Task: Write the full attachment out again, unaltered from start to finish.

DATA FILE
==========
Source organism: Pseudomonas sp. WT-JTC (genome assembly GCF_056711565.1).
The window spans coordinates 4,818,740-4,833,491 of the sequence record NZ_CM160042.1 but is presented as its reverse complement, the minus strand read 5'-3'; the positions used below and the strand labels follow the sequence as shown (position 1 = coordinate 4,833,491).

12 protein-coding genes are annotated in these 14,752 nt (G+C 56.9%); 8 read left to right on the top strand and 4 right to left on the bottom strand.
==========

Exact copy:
Source organism: Pseudomonas sp. WT-JTC (genome assembly GCF_056711565.1).
The window spans coordinates 4,818,740-4,833,491 of the sequence record NZ_CM160042.1 but is presented as its reverse complement, the minus strand read 5'-3'; the positions used below and the strand labels follow the sequence as shown (position 1 = coordinate 4,833,491).

12 protein-coding genes are annotated in these 14,752 nt (G+C 56.9%); 8 read left to right on the top strand and 4 right to left on the bottom strand.